I won't even try to describe sunset. It was magical. I hate to admit this, but my pictures do it better justice.

The next day was full of delicious lagunas in all the colors of the rainbow. From a lovely seafoam green to easter pink and prismatic shades of blue, the lakes would usually appear when the landscape couldn't be any more formidable. I loved the approach: a blotch appearing in the distance, shimmering in the dry heat of the day, solidifying into a very still, very calm body of water usually accompanied by a perfectly conical volcano in the background.

Our very first lagoon was set in an alien planet. It appeared unobtrusively, was suddenly just there, surrounded by dramatic peaks and flamingoes dotting the water. Flamingoes, I say! The only sign of life in an otherwise still tableau. I felt like an intruder. We left behind footprints from stomping through the borax fields and stalking the wildlife.

Laguna Colorado was amazing, the biggest of all the lakes. All the colors of the rainbow converged in one pool. We stood on a windy crest and watched the flocks of flamingos in the distance -- it's home to the largest population of St. James flamingos in the world -- wanting to get closer but afraid of being berated by the parkkeeper, or Guardian of the Birds rather, as his sole job seemed to be to chase people away from the not-at-all obvious boundary line of stones laid out across the sand.

Besides stopping to see the lagunas, we spent the entire day off-roading on some pretty rough terrain, driving hundreds of kilometers past all kinds of desert, some patchy with small shrubs, others vast and striated. All the while, volcanoes and mountains loomed nearby. We also stopped at places with unusual rock formations, dry lava fields and rock sculptures shaped by the wind.

On our third and final day, we were up at 4:30 and on the road by 5. Our first stop? The geysers. We saw them from the distance as ghostly flumes that eventually became illuminated by the light from the rising sun. Like the earth's excretory system, hot air spilled out of the bubbling holes, groaning with the stench of sulfur. The steam rose tens of feet high before dissipating into the cloudless sky. It was ethereal.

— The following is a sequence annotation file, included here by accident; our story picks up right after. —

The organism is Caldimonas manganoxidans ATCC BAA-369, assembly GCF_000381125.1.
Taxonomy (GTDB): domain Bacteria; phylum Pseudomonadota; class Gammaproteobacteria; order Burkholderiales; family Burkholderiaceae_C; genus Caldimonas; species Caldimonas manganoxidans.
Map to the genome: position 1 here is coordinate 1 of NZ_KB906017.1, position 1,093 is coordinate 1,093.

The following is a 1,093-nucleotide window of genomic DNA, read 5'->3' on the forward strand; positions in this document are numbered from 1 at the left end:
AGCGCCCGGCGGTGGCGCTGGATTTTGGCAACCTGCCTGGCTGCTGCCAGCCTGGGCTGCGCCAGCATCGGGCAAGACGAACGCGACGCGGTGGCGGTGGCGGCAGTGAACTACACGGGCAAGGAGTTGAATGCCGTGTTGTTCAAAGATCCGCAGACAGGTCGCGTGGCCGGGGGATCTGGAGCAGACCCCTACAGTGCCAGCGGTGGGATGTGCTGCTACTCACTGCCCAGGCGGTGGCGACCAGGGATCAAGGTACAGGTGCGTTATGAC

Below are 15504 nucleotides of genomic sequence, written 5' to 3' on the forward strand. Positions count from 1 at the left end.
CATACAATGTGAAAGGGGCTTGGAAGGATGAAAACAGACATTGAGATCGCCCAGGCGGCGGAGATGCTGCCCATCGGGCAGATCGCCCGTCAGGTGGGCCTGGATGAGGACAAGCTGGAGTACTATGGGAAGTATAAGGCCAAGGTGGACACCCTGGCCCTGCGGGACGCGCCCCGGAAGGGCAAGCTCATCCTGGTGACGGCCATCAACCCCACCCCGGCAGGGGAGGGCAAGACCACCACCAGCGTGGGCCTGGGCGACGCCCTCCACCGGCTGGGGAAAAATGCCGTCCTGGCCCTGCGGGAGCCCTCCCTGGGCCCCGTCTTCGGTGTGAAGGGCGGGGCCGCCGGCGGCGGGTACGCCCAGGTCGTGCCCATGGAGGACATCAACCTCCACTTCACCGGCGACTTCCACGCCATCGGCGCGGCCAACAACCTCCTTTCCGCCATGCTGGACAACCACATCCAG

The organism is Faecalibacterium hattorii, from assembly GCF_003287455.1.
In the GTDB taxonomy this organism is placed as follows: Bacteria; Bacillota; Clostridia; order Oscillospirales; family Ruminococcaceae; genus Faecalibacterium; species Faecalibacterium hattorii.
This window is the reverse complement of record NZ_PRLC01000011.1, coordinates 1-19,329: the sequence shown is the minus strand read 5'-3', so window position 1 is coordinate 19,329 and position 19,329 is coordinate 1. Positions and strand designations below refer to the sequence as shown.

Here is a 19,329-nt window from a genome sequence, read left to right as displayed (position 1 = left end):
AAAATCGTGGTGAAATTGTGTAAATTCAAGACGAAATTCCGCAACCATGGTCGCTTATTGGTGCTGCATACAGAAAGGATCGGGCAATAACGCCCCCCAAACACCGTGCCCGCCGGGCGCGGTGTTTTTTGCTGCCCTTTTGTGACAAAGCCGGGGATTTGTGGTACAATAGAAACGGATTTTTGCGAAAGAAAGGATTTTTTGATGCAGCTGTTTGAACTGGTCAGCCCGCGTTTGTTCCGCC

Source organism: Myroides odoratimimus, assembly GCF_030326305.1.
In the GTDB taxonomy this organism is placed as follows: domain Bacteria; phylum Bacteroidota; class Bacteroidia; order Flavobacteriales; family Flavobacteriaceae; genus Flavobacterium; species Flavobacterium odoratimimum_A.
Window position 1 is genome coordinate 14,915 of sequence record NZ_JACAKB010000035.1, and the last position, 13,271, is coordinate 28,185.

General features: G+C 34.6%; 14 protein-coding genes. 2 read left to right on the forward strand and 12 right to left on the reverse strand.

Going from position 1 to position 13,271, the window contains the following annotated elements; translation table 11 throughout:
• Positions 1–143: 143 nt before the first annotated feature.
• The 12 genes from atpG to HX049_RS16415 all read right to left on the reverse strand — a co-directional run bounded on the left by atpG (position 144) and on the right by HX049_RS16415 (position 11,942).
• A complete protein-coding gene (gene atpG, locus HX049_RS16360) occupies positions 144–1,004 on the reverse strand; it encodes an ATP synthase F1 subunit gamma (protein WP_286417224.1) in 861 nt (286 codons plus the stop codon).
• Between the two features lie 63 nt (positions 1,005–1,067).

On the other hand, the bubbly earth-stew at our feet made me think of creepy and crawly things, earthworms, termites. The sluggish sludge bubbled and burst, reabsorbing back into the depths from which it came. The surrounding area was stained the colors of putrefaction. The air was so thick with the steam, you could get lost in it. Or fall into one of the depressions in the ground and maybe get turned into a mutated grasshopper.

Afterwards, we drove to the thermal hot springs for a quick dip, which warmed frosted fingers and toes, but only for those who dared change into swimsuits in 40-degree weather. I braved the cold and scampered into the pool with the others. The water was crystal clear, the temperature perfect and we were soon rejuvenated.

This ended the tour. Two of our car-mates were dropped off at the Chilean border and gateway to the Atacama Desert. For the rest of us, we enjoyed a luxuriously roomy ride back to Uyuni, this time, the fast way.

Salt Flats of Bolivia